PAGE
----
Morris's comments came during a sermon titled "The Storms of Life".
The Effect on the NFL Seems Small, For Now: Forty percent of consumers said Nike's campaign does not make them more or less likely to watch/attend NFL games - 21 percent said more likely and 26 percent said less likely (14 percent didn't know).
Morris opened his discussion about Nike by saying that, "Some of our values are being strained".
In a memo sent last Wednesday, the mayor of Kenner wrote to Chad Pitfield, the director of the city's recreation department, instructing him to not buy any Nike products.
After the pastor states he will no longer be wearing Nike jogging shoes, he pulls a white Nike "wristband (s)" and red "headband (s)" out of his pocket.
To help the congregation understand his action.
E-cigarette use is an 'epidemic', FDA chief says
The FDA is now developing a survey to determine what percentage of youth vapers are using Juul products, Gottlieb said. Since 2017, FDA officials have discussed e-cigarettes as a potential tool to ween adult smokers off cigarettes .
Hurricane Florence: South Carolina vs. Marshall matchup canceled due to storm
"But despite that, bad things can happen when you are talking about a storm this size", he added. Hurricane florence is the most powerful storm to emerge from the 2018 Atlantic hurricane season .
Inbox, Google’s playground for email innovation, is going bye-bye
One Inbox by Gmail feature that still hasn't made its way over to the standard Gmail service is the email bundling. Inbox by Gmail was an app created in 2014, that would help users get more customisable email features.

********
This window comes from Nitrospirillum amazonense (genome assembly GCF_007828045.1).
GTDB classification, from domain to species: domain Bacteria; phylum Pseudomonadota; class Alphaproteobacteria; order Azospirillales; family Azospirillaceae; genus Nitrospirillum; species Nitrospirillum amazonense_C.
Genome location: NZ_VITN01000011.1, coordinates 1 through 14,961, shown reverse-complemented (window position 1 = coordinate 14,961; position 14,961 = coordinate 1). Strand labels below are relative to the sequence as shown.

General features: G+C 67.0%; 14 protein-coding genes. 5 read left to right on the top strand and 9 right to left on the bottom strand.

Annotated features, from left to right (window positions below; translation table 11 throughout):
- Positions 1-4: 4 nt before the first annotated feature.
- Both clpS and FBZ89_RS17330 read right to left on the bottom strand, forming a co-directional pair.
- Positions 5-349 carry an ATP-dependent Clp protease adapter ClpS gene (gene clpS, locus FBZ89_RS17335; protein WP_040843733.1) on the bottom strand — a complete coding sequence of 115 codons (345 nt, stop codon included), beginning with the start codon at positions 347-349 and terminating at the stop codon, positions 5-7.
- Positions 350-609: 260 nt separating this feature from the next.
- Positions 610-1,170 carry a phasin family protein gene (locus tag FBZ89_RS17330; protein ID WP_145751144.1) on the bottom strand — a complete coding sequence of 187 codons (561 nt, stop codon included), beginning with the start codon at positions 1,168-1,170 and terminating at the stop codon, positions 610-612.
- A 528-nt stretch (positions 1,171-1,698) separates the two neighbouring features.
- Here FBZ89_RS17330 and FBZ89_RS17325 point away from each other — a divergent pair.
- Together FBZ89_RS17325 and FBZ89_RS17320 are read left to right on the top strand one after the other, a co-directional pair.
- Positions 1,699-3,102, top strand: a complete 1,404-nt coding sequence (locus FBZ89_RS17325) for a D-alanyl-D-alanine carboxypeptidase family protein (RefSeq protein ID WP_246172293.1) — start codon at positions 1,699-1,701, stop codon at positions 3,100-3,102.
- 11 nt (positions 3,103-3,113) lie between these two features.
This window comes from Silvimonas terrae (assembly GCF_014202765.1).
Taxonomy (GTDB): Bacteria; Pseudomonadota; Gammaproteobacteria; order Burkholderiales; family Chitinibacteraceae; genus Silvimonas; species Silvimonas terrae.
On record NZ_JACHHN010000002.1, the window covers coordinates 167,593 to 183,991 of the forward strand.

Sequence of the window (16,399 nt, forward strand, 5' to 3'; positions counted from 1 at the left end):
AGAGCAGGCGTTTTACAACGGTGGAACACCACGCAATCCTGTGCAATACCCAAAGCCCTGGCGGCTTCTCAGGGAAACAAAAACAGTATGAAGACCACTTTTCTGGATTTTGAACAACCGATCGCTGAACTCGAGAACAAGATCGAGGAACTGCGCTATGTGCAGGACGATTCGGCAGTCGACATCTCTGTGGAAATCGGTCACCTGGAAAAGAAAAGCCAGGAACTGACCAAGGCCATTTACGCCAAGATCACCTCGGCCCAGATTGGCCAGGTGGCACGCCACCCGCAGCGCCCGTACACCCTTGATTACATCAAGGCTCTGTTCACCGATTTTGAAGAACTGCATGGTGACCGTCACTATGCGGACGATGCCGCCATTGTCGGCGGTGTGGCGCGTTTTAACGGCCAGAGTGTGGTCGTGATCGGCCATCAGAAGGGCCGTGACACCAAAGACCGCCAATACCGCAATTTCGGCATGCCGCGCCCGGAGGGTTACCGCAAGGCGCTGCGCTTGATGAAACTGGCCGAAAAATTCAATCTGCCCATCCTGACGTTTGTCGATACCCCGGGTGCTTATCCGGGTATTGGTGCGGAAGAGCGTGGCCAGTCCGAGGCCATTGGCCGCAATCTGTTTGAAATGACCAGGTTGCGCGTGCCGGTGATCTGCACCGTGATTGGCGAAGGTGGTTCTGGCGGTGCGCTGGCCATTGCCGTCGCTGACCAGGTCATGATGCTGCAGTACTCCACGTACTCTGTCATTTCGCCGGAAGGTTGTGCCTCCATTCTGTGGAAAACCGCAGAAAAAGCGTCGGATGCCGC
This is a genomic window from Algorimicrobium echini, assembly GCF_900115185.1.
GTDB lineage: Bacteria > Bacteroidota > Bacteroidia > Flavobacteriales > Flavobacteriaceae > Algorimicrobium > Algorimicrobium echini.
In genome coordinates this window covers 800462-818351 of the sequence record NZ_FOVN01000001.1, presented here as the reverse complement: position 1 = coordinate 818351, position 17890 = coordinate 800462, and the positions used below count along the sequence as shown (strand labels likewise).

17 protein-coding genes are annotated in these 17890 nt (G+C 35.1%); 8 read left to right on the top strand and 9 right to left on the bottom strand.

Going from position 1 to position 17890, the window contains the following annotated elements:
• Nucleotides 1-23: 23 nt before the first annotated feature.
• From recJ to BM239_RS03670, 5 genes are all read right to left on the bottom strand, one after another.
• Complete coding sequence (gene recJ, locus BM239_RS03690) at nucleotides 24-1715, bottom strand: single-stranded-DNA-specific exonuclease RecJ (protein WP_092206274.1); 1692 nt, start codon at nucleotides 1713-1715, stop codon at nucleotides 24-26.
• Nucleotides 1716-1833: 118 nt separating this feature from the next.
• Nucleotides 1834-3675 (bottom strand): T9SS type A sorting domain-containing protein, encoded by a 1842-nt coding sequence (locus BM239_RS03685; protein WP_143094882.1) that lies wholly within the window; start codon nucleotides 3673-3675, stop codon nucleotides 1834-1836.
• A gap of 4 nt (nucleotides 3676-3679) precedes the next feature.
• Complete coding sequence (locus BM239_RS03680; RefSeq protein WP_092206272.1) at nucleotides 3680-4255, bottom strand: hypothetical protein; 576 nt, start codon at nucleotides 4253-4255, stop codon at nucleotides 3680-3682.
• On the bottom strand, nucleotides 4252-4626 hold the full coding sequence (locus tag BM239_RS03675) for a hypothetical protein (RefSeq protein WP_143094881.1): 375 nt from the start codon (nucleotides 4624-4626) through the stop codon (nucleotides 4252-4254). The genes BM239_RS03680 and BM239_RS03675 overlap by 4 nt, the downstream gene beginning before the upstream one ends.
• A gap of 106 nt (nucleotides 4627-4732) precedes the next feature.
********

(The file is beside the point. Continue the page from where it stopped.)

A Nike Ad featuring American football quarterback Colin Kaepernick is on diplay September 8, 2018 in New York City.
No Giants knelt during the anthem during Sunday's loss to the Jaguars.
President Trump fanned the flames of the controversy a year ago during a campaign speech for then Alabama Senator Luther Strange. "Because I do believe that there needs to be more organization between the players and the ownership ..."
"Speak for Yourself" host Jason Whitlock on the controversy over Nike's Colin Kaepernick ad. "Nobody knows and nobody's telling how many multi-million dollars that is going to be simply because he does not want to stand when the national anthem is sung". The congregation responded with a standing ovation. "I think I would have", said Strahan (he retired in 2007).
Jerry Falwell, Jr., president of Liberty University, told USA Today they are looking at their relationship with Nike. Nike's stock had closed at $82.20 the day before it revealed Kaepernick's role in a campaign to commemorate the 30th anniversary of its iconic "Just Do It" slogan.